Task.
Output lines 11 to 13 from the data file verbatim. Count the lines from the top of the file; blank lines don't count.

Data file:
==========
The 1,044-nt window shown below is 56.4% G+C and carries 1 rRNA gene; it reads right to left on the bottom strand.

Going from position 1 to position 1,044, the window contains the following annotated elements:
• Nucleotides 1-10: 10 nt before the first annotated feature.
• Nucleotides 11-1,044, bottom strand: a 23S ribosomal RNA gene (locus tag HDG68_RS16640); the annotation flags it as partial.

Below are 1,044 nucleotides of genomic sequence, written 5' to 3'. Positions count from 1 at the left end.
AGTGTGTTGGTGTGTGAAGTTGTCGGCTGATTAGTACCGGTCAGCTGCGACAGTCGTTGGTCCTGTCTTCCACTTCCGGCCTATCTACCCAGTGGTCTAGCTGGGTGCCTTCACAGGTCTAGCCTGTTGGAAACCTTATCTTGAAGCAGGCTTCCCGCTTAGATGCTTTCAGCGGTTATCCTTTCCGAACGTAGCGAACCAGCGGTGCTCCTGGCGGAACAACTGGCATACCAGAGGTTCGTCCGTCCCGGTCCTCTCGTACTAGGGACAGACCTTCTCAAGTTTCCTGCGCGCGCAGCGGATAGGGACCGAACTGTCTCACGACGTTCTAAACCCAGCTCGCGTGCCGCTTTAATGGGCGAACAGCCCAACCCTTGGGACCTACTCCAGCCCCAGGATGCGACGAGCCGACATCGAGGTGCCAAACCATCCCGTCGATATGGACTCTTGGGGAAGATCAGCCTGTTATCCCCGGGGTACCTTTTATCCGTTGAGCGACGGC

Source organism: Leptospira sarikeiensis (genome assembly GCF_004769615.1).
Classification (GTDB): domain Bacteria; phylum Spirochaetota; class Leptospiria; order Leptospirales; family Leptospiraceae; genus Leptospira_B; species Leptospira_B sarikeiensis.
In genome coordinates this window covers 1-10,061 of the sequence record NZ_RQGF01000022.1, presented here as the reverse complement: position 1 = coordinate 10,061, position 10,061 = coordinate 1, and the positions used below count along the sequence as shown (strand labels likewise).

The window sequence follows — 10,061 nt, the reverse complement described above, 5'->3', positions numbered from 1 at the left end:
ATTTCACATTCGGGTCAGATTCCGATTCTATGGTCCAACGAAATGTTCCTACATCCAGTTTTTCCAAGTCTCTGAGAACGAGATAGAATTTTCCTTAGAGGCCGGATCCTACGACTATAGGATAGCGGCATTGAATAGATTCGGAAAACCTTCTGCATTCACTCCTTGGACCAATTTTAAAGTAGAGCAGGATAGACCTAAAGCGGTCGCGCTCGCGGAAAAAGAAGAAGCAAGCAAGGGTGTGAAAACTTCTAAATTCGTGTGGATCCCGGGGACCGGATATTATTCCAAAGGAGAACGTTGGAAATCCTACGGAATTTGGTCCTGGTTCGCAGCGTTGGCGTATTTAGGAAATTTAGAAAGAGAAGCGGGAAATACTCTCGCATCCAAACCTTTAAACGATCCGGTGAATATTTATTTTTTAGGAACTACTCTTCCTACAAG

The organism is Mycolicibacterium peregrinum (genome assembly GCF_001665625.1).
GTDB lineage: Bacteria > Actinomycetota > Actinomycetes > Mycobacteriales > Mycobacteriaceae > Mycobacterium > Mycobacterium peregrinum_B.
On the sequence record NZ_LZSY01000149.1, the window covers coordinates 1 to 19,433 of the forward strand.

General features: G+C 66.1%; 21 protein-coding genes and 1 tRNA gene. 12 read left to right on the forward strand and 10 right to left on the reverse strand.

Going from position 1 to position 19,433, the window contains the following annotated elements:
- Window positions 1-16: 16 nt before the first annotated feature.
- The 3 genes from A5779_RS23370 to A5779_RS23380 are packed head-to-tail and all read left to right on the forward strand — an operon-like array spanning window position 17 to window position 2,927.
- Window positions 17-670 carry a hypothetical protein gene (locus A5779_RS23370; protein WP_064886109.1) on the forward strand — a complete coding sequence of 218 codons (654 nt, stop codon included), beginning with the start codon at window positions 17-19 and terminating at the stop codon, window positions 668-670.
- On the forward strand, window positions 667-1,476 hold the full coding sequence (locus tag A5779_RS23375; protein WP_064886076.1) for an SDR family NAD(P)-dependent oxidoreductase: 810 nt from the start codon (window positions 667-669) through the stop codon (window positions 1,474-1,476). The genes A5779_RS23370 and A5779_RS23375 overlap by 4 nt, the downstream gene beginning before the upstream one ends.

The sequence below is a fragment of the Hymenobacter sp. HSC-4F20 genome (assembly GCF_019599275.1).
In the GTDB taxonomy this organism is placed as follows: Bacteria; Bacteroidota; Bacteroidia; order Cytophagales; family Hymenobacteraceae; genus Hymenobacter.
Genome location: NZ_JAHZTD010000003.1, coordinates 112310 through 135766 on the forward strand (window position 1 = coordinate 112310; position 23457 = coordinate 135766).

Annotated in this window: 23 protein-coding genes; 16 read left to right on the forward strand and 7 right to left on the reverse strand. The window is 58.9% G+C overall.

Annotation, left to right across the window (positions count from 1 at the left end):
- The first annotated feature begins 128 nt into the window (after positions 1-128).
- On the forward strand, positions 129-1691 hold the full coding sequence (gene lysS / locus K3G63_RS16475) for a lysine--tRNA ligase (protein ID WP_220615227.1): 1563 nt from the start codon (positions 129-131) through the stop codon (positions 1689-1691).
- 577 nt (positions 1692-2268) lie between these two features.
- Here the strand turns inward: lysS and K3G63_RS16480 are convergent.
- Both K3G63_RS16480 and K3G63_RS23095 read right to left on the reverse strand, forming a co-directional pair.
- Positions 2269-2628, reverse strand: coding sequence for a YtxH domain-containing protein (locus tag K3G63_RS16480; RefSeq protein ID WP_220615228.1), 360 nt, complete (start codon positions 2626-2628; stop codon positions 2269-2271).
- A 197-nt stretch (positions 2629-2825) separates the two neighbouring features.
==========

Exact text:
ATTTCACATTCGGGTCAGATTCCGATTCTATGGTCCAACGAAATGTTCCTACATCCAGTTTTTCCAAGTCTCTGAGAACGAGATAGAATTTTCCTTAGAGGCCGGATCCTACGACTATAGGATAGCGGCATTGAATAGATTCGGAAAACCTTCTGCATTCACTCCTTGGACCAATTTTAAAGTAGAGCAGGATAGACCTAAAGCGGTCGCGCTCGCGGAAAAAGAAGAAGCAAGCAAGGGTGTGAAAACTTCTAAATTCGTGTGGATCCCGGGGACCGGATATTATTCCAAAGGAGAACGTTGGAAATCCTACGGAATTTGGTCCTGGTTCGCAGCGTTGGCGTATTTAGGAAATTTAGAAAGAGAAGCGGGAAATACTCTCGCATCCAAACCTTTAAACGATCCGGTGAATATTTATTTTTTAGGAACTACTCTTCCTACAAG

The organism is Mycolicibacterium peregrinum (genome assembly GCF_001665625.1).
GTDB lineage: Bacteria > Actinomycetota > Actinomycetes > Mycobacteriales > Mycobacteriaceae > Mycobacterium > Mycobacterium peregrinum_B.